This evolution of case law which leads to the conclusion in Feldman [97 N.J. 429 (1984)] is persuasive enough to find that preemption does not bar state common law tort actions of failure to warn adequately. Certainly a jury could find defendants might have taken other actions supplementing and complementing the FDA warning requirements, and such actions need not be inconsistent or conflicting with the federal requirements. For example, writing additional letters to doctors, distributing brochures to consumers, and posting notices at obstetrics and pediatric clinics all perhaps could have been done without violating FDA requirements or frustrating FDA's policy and purpose. Such conditions lack the sort of direct conflict (such as that in Cosmetic, Toiletry, supra, and Grocery Manufacturers, supra) needed to find implied preemption. Upon finding that supplemental warning actions were not precluded by preemption, a genuine issue of fact remains concerning what, if anything, defendants should have done to warn adequately. Therefore, summary judgment cannot be granted on the grounds of preemption. [Id. at 550.]

In opposing the defendant-lawyers' motion for summary judgment, plaintiff relied on a written report submitted by a medical expert for the medical malpractice defendants in the underlying trial that opined that routine use of tetracyclines in young children was almost universal among pediatricians during the period in question and that the 1963 precaution was not then regarded as sufficiently significant to inhibit their use. Quoting the text of the precaution and considering the pharmacological environment then obtaining, the report concludes that

the statement was indistinguishable from any of the innumerable precautionary statements used for the thousands of medications listed in the PDR. There was no statement to suggest, much less recommend, that tetracycline not be used in pediatrics. In fact, multiple specific infant and child tetracycline preparations continued on the market for years past this period in question. These warnings were in marked contrast to specific and emphasized warnings placed on, for example, chloramphenicol, another extremely popular contemporary antibiotic of the time. There is no way any thoughtful, knowledgeable pediatrician up through 1970 would be expected to deprive his ill patients of the enormous potential benefit of tetracycline medication because of this innocuous precautionary note. Indeed, such denial of use of tetracycline was never recommended to this points in time in the PDRs. In conclusion, it was extremely common and an entirely appropriate and acceptable standard of pediatric practice of Drs. Eisenstein and Rachelson to prescribe Declomycin to Brett Prince until 6/19/70. The medical literature clearly confirms that they did not deviate from accepted standards of medical practice in doing so.

We are thus persuaded that the adequacy of the 1963 precaution, in terms of its giving sufficient information to the medical profession, was not a settled question of law. Consequently, we consider the legal malpractice action in the light of our conclusion that in the underlying action a jury could have found that Declomycin was a defective product based on the inadequacy of the 1963 precaution and could also have found the pediatricians negligent in having prescribed it between 1965 and 1970.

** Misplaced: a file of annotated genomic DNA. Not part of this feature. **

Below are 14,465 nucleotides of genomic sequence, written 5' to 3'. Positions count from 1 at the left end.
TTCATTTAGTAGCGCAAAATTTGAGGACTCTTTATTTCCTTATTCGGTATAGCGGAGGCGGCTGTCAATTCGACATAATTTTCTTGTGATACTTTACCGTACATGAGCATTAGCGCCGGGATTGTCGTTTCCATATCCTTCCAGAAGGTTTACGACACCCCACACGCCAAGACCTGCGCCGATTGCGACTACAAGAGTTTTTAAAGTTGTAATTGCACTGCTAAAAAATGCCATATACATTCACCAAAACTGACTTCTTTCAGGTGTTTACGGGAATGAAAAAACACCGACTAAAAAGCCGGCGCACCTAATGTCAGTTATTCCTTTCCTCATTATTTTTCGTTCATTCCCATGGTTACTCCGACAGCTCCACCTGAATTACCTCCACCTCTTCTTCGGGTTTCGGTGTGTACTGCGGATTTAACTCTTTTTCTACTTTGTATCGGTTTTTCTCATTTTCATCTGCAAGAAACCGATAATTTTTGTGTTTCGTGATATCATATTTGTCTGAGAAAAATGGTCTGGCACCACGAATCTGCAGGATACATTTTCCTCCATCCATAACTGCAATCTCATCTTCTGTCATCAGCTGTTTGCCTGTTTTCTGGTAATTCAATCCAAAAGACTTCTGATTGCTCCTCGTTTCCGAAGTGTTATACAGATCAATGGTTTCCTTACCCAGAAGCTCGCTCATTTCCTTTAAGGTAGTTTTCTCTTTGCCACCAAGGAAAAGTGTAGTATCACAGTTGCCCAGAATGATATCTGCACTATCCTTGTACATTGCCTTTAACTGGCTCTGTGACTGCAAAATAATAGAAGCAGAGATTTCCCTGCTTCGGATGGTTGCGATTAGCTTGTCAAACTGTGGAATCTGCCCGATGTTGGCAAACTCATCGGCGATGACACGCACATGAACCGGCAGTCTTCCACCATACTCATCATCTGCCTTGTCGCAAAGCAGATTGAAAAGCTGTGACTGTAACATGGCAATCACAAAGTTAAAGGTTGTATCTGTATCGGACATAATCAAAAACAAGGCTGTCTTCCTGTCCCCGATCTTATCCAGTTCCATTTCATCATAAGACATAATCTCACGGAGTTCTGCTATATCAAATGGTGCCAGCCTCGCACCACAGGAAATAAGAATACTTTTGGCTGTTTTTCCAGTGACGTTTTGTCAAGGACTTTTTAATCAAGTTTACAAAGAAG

The ultimate issue in the legal malpractice action is whether the defendant-lawyers' decision to omit Lederle was a reasonable exercise of professional judgment. Obviously, the question of the inadequacy of the 1963 precaution is relevant to the issue of the lawyers' liability in two respects. First, if the jury in the legal malpractice action should find, by way of a trial within a trial, that the 1963 precaution was adequate, Lederle would consequently not have been liable for a defective product, and no liability could therefore attach to the lawyers for having omitted Lederle from the underlying action. On the other hand, a determination by the jury that the 1963 precaution was inadequate would not, however, conclusively dispose of the issue of the lawyers' liability since, in that event, the jury would still be free to find that the question of the adequacy of the 1963 precaution was sufficiently debatable to justify the lawyers' decision to omit Lederle for the strategic purpose of strengthening plaintiff's case against the pediatricians. Clearly a legal strategy may be perfectly reasonable even if ultimately unsuccessful. See Charter Oak Ins. v. State Farm Ins., supra, 344 N.J. Super. at 415-416; Spaulding v. Hussain, 229 N.J. Super. 430, 442 (App. Div. 1988).

In resisting the defendant-lawyers' summary judgment motion, plaintiff also relied on an expert report opining that the lawyers' omission of Lederle from the underlying action had been professionally negligent.*fn2 That, of course is the question that must now be determined. We are persuaded that in the context of the issues presented in the legal malpractice case and the record as a whole, including the expert reports and the record of the medical malpractice trial, plaintiff demonstrated a sufficient prima facie case of legal malpractice to require denial of the summary judgment motion. See Brill v. Guardian Life Ins. Co. of Am., 142 N.J. 520, 540 (1995).

The summary judgment is reversed and we remand for further proceedings.